Friday, May 28, 2010

The Inevitable Return of Labour Sponsored Funds

For several months now there have been rumours that the Ontario government is preparing to reintroduce the kind of investment tax credits that formed the backbone of Labour Sponsored Funds (or "LSIFs"). Whether this is an active policy initiative or wishful thinking, it's an inevitability.

What's driving this evolution? On the one hand, the retail sector is crying (and really, it's SO unattractive when they do this)for investment product to sell to their customers. Thanks to IAF Funding and the new OETF matching funding for start-ups, Ontario has amassed a solid portfolio of Series A ready companies with no real money available to fund them. And, of course, sitting to the east of us all is Quebec and its growing start-up community, taunting us with the sheer velocity of activity driven by similar incentives.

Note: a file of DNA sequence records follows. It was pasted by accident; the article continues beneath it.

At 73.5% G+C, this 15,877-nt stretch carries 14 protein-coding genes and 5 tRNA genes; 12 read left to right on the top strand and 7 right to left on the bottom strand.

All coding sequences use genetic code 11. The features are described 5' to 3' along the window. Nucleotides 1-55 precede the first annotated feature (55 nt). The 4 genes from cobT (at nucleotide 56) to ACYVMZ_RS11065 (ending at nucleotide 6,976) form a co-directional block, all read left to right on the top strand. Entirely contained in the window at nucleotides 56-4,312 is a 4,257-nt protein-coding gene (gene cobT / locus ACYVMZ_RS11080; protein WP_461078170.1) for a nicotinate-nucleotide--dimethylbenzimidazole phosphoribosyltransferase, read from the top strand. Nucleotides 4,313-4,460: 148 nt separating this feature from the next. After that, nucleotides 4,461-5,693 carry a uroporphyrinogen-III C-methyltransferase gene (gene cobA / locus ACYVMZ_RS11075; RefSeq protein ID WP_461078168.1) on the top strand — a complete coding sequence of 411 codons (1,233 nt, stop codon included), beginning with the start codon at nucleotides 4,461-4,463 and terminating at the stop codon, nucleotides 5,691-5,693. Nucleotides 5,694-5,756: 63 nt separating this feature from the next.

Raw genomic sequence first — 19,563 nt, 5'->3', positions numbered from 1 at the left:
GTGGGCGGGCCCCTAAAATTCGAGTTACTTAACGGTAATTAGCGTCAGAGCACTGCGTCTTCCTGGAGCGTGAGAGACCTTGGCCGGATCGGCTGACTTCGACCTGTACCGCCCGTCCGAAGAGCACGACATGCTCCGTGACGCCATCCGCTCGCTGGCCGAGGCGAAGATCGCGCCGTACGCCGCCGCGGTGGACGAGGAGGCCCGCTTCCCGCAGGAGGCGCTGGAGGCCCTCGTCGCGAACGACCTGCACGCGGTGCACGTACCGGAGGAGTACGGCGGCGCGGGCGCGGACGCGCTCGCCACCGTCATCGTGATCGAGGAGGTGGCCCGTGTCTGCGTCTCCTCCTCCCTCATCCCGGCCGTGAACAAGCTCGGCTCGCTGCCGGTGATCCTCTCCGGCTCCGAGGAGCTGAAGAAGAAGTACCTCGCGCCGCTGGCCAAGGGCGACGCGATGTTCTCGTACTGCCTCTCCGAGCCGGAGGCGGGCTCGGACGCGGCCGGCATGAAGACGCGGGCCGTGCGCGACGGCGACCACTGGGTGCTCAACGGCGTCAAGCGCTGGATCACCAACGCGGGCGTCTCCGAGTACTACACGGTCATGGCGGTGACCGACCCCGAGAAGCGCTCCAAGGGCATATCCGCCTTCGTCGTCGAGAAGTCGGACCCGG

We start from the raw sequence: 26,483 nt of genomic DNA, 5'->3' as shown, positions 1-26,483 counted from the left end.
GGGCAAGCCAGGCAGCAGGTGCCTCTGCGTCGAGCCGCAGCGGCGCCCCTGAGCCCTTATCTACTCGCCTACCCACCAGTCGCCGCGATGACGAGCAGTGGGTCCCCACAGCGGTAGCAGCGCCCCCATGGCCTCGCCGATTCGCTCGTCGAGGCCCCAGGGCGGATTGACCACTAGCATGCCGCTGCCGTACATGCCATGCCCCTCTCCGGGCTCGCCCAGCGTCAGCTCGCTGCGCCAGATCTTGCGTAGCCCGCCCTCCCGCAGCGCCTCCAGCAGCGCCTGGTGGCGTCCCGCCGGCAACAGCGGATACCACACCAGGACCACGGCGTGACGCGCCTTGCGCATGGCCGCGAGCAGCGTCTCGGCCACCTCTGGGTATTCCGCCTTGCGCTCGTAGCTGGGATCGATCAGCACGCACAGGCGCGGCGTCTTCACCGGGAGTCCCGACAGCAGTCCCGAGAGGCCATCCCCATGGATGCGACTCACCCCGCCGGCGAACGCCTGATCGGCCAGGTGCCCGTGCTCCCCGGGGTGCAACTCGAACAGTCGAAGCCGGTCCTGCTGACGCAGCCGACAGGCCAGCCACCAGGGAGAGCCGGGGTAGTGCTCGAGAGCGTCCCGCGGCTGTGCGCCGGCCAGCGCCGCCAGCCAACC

To appeal to a retail community, new LSIFs will have to look meaningfully different than their forebears. Certainly, they likely would need to have much lower management fees, and investment rules that allowed managers to take a balanced risk to investment. (Under old rules, funds had to be deployed the year they were raised to meet tax creidt eligibility requirements. In an up market, there was nothing headier than being a lawyer for a high tech start-up in November, when LSIFs would seek out companies into which they could dump funds before the year closed out). And, of course, there needs to be greater accountability for funds to their retail investors.

There's an opportunity to create a new, evolved retail product that will plug the gaps in our current investment ecosystem - will it emerge?